The notion of a Winter Wonderland brings to mind images of a snow-covered utopia full of reindeer, cozy log cabins and pleasantly industrious elves. The interpretation presented at Dorset, England's Lapland New Forest is more along the lines of a bleak forest clearing with a few sheds, tractor tires and some depressed-looking huskies. Even worse, none of the inhabitants are even moderately tiny.
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Crapland

    A wealthy woman in her 80s from Windsor reported 20 huskies missing last week... coincidence?

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    There is no way out.

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    You might think that bear looks a bit wooden. Actually he's just hoping his buddies in space are going to be okay.

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    It might just be us, but there is something about this woman's facial expression that just doesn't express holiday cheer.

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    Give it 50 years and, thanks to global warming, this might be what Lapland actually looks like.

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    The "tunnel of light" featured a few electric bulbs and a lot of fake snow. The "tunnel of darkness" is what the visitors found themselves staring into when they realised they'd wasted all their money on this hellhole.

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    Yep. That's just about as much wine as we'd need to make this place fun.

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    That's a vision of the nativity that only an atheist could enjoy.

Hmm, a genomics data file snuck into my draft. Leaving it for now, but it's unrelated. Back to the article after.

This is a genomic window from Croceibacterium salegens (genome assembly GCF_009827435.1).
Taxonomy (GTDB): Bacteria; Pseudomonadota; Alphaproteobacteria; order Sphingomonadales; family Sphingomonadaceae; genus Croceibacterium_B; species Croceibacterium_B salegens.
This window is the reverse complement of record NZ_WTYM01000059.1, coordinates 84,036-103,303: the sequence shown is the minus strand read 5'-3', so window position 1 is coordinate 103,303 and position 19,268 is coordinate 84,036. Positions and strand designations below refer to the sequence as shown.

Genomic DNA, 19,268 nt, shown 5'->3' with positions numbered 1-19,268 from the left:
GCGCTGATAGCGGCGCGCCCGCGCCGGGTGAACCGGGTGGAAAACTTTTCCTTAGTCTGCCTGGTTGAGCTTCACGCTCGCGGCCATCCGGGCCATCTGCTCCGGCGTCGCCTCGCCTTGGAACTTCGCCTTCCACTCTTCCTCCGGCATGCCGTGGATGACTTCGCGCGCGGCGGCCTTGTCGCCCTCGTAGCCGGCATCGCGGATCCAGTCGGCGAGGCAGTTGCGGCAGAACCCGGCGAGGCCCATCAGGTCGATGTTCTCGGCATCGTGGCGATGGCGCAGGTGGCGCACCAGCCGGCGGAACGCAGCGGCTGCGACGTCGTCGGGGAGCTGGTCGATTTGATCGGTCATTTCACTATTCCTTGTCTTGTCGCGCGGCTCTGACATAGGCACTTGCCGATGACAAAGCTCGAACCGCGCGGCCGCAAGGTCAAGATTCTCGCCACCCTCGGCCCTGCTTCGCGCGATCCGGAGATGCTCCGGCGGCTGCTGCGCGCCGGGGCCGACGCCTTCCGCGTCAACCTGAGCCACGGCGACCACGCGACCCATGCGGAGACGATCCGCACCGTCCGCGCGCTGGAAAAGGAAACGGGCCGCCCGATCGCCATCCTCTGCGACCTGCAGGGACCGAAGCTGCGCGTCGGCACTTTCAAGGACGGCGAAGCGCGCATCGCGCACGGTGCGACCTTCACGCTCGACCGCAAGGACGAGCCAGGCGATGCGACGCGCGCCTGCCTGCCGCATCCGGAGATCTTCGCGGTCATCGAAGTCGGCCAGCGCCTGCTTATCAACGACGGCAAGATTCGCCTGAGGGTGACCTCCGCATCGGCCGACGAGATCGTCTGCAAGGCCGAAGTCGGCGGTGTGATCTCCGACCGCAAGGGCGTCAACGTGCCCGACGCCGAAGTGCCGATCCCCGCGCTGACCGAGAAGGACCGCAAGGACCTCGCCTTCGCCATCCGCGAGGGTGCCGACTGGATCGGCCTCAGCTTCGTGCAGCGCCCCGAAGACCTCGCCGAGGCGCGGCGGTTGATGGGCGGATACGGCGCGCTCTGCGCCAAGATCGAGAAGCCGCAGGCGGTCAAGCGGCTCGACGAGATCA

The two extremes of dignity and dignity lost, in one painful photograph.

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    That's one depressed looking reindeer. Maybe he just heard that Rudolph the Red Nosed Reindeer just fell off the wagon. (His nose is red for a reason.)

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Since it opened last Friday, more than 250 ticket-paying visitors of Lapland have complained. They say delights such as the "nativity scene" (a painted wall at the end of a muddy field) and "tunnel of light" (some Christmas lights strung from tree branches) haven't lived up to expectations. Nor did a "bustling Christmas market" that reportedly consists of four stalls inside a tent, or the "real reindeer and animals" that had many people rushing to contact the SPCA. Most concerned of all may be Sheilagh-Anne Davidson, who shelled out the equivalent of almost $4,500 for tickets for 132 members of her social club.

For his part, park owner Henry Mears has labeled the disgruntled customers "professional troublemakers" who "like to get into queues and just generate a bit of aggravation." And they say the holiday spirit is dead.